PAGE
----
OVER THE ATLANTIC OCEAN — The U.S. surge sealift fleet, the ships needed to help transport up to 90 percent of the Army’s and Marine Corps’ gear by sea if the U.S. had to fight a war against a great power, will be facing a full-blown modernization crisis by the end of the 2020s if the Navy can’t arrest its decline, according to a Navy report sent to Congress earlier this year.

The sealift fleet, already hampered by rising maintenance costs and personnel shortages, will begin to dip below what the Defense Department has determined is its required capacity starting in the early 2020s. But the force will start a precipitous decline as the bulk of the Ready Reserve Force ships hit their 50-year service lives starting in 2028.

That date corresponds to the expected nadir of the U.S. Navy’s attack submarine fleet, when the retirement of the Los Angeles-class boats drops the overall number of attack boats from today’s 52 to only 42 subs.

The shortfall in surge sealift ships, combined with a shortage of Navy surface ships to escort them and subs to watch their back, will rapidly create a dire situation for the Department of Defense. And while Defense Secretary Jim Mattis’ DoD pours money into making the force more lethal, by the end of the 2020s it will face the prospect of cascading down a sealift capacity cliff that will leave the U.S without the capacity to bring its more lethal capabilities to bear.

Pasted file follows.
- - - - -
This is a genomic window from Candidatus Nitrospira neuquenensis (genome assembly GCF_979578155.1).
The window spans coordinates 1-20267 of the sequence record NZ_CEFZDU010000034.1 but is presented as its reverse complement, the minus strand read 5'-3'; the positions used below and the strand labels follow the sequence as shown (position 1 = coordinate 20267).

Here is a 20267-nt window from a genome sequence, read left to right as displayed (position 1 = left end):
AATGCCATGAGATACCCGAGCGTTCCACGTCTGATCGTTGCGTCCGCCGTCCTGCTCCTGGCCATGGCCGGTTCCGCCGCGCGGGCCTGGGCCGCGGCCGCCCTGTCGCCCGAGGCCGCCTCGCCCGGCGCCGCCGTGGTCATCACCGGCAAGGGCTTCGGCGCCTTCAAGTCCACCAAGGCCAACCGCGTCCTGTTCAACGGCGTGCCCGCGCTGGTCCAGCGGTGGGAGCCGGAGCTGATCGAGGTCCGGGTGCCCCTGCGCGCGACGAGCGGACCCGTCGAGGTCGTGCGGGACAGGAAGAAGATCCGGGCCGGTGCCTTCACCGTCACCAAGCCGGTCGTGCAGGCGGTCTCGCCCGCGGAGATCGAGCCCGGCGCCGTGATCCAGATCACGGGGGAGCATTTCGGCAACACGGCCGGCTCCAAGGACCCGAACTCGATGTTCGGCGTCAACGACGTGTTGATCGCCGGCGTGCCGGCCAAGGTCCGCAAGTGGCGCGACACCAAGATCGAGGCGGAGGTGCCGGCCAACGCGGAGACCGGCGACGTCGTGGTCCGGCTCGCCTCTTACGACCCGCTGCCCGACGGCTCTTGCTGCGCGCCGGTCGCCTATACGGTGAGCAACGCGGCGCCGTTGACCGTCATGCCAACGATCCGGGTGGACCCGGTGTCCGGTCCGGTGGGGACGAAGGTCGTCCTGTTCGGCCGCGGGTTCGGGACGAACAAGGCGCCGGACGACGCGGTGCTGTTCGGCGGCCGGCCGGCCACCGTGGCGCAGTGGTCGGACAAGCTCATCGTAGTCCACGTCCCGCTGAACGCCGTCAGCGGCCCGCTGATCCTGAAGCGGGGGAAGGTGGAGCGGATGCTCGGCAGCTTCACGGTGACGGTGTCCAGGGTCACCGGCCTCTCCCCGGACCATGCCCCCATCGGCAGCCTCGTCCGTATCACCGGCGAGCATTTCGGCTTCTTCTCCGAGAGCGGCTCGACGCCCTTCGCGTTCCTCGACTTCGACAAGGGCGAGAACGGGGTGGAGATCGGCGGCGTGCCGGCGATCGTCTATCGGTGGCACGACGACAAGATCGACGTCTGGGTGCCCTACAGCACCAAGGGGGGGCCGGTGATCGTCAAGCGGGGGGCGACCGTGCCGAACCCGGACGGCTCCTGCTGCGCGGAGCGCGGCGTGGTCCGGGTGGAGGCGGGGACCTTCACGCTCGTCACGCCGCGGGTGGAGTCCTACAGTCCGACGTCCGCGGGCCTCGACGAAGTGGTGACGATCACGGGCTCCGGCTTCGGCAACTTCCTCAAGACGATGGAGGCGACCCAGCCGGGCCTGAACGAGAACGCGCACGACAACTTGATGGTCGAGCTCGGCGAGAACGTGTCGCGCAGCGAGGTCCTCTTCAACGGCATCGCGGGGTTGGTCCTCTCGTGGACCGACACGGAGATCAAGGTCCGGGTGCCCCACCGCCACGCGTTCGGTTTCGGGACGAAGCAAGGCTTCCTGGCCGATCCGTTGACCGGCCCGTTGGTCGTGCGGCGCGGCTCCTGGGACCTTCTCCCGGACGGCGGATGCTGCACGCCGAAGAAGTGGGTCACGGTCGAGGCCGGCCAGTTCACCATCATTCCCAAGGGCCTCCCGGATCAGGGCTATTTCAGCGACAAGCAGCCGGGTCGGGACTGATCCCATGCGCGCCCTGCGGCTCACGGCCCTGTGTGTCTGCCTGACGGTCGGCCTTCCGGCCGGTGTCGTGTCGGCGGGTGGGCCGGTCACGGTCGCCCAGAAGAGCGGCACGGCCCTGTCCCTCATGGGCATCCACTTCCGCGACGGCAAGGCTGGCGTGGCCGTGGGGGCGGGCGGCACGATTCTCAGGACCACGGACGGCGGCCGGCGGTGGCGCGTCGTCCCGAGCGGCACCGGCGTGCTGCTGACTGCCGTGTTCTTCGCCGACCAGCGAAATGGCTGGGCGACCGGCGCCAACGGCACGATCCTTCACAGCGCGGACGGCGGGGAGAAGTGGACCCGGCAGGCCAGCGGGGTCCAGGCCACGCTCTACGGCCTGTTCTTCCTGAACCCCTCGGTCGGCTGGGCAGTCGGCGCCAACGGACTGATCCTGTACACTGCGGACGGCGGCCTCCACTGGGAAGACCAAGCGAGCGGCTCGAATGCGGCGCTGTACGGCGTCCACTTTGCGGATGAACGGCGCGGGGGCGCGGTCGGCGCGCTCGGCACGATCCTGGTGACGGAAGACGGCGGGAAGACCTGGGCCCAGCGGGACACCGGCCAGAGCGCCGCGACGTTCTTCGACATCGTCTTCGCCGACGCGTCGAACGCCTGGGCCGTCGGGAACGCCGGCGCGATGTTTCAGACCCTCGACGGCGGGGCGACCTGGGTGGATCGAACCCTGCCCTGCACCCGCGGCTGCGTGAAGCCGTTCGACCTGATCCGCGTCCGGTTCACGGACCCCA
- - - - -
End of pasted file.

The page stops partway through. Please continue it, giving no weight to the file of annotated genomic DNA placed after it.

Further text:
Study after study conducted from 1992 through 2013 shows the DoD requirement for government-owned sealift capacity is 15.3 million square feet, with 19.6 million square feet needed overall, the extra capacity coming from 60 U.S.-flagged commercial ships in the Maritime Security Program available to the military in a crisis.

Those government-owned ships include 26 Military Sealift Command pre-positioning ships, 46 ships in the Ready Reserve Force and 15 MSC-owned roll-on/roll-off surge force ships. Many of the ships in the Ready Reserve Force run on obsolete steam propulsion, which has created severe manning issues for the Maritime Administration, which runs the force.

A Navy report sent to Congress in March, titled “Sealift That the Nation Needs,” shows that if the issue isn’t addressed soon, the force falls to about 12 million square feet of sealift capacity by 2030 and somewhere around 7.5 million square feet of capacity by 2035, less than half the sealift required.

And while the timeline may seem long, the mountain of modernization bills facing the Navy and looming cuts to the recently expanded defense budget could cause the military to kick the can down the road as it wrestles with how to arrest the decline of one of its most important strategic assets.

The plan